Common Roots celebrates first Pumpkin Smash at new BiHi location

Click to play video: 'Common Roots Urban Farm pumpkin smash' Common Roots Urban Farm pumpkin smash
Hundreds of Halloween pumpkins met their demise Saturday afternoon at the Common Roots Urban Farm’s annual pumpkin smash. Elizabeth McSheffrey was there and has the details. – Nov 2, 2019

Hundreds of jack-o-lanterns met their demise on Saturday, crushed under the mallets of children at the Common Roots Urban Farm’s annual Pumpkin Smash.

They’re not paid for the manual labour, but the hammer-holding tots told Global News they were more than happy to do the work.

“(The best part is) you get messy,” said six-year-old smasher Gracie Morris, adding that brick-dropping is a superior technique.

“You get all disgusting,” six-year-old Lesedi Mavuma agreed, after demolishing her first.

READ MORE: Pumpkin smashing a good way to mark end of Halifax’s Common Roots Urban Farm

The Pumpkin Smash is a cherished community tradition, drawing between 100 and 200 people every year. In addition to the sport of squash-squishing, the celebration includes a feast of diverse foods, music and dance.

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It’s also an opportunity to teach children about sustainability, said Common Roots Urban Farm co-ordinator Sara Burgess, as the remains are used for compost in the gardens.

“The pumpkin smashing itself is an opportunity to take all of the slightly rotten jack-o-lanterns and turn them into something useful,” she said. “Rather than throwing them in the garbage or city compost, we can use them to grow healthy food next year.”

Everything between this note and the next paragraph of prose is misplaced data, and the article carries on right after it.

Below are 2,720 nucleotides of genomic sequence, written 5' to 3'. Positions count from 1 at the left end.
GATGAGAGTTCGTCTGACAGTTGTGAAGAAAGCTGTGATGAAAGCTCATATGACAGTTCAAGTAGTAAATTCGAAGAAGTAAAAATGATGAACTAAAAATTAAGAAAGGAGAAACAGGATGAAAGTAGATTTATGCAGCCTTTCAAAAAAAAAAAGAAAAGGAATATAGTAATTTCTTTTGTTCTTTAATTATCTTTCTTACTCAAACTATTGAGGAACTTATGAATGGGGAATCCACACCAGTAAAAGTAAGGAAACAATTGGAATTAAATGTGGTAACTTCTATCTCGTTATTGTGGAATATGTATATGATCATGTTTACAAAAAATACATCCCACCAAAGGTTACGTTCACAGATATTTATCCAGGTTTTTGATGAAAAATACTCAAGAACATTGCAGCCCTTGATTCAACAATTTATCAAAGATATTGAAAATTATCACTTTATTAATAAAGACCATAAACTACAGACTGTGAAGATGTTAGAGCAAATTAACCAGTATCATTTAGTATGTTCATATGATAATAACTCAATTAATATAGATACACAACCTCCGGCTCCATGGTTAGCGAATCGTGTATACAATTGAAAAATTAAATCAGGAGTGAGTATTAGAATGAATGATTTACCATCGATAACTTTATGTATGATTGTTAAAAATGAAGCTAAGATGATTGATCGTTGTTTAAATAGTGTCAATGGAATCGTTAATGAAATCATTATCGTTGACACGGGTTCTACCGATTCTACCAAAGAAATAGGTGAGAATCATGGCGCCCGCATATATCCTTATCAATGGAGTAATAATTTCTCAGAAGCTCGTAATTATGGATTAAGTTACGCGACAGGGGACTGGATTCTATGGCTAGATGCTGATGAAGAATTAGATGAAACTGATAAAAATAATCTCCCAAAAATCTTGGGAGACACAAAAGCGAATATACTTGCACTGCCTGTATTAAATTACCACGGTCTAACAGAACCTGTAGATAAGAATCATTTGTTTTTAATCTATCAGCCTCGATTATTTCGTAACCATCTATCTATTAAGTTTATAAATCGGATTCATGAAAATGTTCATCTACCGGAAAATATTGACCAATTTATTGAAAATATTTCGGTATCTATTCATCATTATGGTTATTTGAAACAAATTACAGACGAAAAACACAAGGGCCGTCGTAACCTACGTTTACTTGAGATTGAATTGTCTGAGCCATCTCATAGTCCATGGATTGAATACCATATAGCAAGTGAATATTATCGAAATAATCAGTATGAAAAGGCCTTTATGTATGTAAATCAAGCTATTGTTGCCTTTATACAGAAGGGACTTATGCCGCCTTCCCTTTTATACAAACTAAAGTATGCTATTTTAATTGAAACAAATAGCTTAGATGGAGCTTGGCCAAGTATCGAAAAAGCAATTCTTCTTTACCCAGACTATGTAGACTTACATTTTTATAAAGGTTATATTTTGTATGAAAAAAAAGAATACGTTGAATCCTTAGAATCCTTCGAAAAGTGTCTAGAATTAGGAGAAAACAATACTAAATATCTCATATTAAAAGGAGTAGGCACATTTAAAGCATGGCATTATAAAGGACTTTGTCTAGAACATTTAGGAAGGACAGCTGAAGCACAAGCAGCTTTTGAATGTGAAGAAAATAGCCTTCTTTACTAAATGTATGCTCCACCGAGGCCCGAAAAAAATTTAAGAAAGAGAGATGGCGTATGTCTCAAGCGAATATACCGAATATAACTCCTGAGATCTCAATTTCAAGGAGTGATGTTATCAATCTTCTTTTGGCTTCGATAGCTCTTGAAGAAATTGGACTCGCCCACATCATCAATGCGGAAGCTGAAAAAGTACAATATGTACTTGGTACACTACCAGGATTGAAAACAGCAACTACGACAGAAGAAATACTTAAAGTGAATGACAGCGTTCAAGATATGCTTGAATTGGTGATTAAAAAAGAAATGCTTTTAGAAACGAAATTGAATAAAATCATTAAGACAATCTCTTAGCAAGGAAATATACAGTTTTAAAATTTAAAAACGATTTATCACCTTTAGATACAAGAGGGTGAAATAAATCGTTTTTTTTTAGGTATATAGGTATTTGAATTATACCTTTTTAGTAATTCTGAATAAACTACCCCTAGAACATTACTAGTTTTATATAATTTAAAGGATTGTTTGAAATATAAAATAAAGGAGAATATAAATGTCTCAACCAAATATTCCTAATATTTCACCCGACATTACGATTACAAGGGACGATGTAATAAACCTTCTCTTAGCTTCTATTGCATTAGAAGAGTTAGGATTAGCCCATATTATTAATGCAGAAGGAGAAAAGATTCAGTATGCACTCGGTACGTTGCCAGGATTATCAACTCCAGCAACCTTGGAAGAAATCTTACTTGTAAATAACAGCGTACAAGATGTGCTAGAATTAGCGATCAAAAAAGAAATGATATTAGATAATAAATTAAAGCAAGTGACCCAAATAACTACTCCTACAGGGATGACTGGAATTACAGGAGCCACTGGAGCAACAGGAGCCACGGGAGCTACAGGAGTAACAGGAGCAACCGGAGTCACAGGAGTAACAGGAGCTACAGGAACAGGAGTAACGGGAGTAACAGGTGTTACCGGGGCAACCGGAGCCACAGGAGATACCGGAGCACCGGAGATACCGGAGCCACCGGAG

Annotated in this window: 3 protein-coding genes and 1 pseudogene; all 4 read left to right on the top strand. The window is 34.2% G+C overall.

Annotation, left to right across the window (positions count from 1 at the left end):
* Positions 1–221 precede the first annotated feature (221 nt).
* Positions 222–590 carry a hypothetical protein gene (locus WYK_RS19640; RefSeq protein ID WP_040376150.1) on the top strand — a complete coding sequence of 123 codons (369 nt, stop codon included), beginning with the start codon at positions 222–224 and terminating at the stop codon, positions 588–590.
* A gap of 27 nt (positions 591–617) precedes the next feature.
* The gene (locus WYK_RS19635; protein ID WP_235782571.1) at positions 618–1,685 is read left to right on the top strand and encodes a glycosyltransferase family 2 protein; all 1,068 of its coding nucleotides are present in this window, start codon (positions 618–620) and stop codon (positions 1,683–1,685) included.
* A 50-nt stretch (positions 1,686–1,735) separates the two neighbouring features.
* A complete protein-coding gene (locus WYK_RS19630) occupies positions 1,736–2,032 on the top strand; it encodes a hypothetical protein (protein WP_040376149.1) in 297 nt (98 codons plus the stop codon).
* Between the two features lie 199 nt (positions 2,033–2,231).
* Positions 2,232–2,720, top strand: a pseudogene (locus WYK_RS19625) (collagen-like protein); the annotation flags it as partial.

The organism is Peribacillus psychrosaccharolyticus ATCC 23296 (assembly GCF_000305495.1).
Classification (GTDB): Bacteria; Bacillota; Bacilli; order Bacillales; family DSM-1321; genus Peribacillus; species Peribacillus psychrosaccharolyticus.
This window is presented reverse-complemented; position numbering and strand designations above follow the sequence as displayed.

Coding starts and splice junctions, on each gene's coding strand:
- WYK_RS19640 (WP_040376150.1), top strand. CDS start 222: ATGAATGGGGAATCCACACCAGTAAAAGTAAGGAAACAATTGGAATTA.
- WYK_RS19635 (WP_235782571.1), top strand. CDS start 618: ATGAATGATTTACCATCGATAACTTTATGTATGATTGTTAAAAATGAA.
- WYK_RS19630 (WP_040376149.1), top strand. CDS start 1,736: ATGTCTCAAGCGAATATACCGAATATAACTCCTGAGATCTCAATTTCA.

Click to play video: 'Common Roots Urban Farm attempts to find common ground for new home' Common Roots Urban Farm attempts to find common ground for new home
Common Roots Urban Farm attempts to find common ground for new home – Mar 10, 2019

This was the eighth Common Roots Pumpkin Smash, but the first at its new location in BiHi Park, next to the Bayers Road Centre. The community garden was forced to relocate from its location near the QE II Hospital in April, in order to make room for hospital re-development.

The new farm now stretches 7,000 square feet, and includes 56 raised garden beds — 36 community plots, 17 veggie and flower market garden beds and three common plots for “public gardening and nibbling.”

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More than 50 people grow food at the new site, more than half of whom are newcomers from Syria, Burundi, Bhutan and Congo, according to a Common Roots release issued last month.

“We’ve really seen in five months what we can do,” said Burgess. “We’d love to really settle in and really connect with our new community here, and we’d like to either expand this site or identify other sites as well that we could grow on.”


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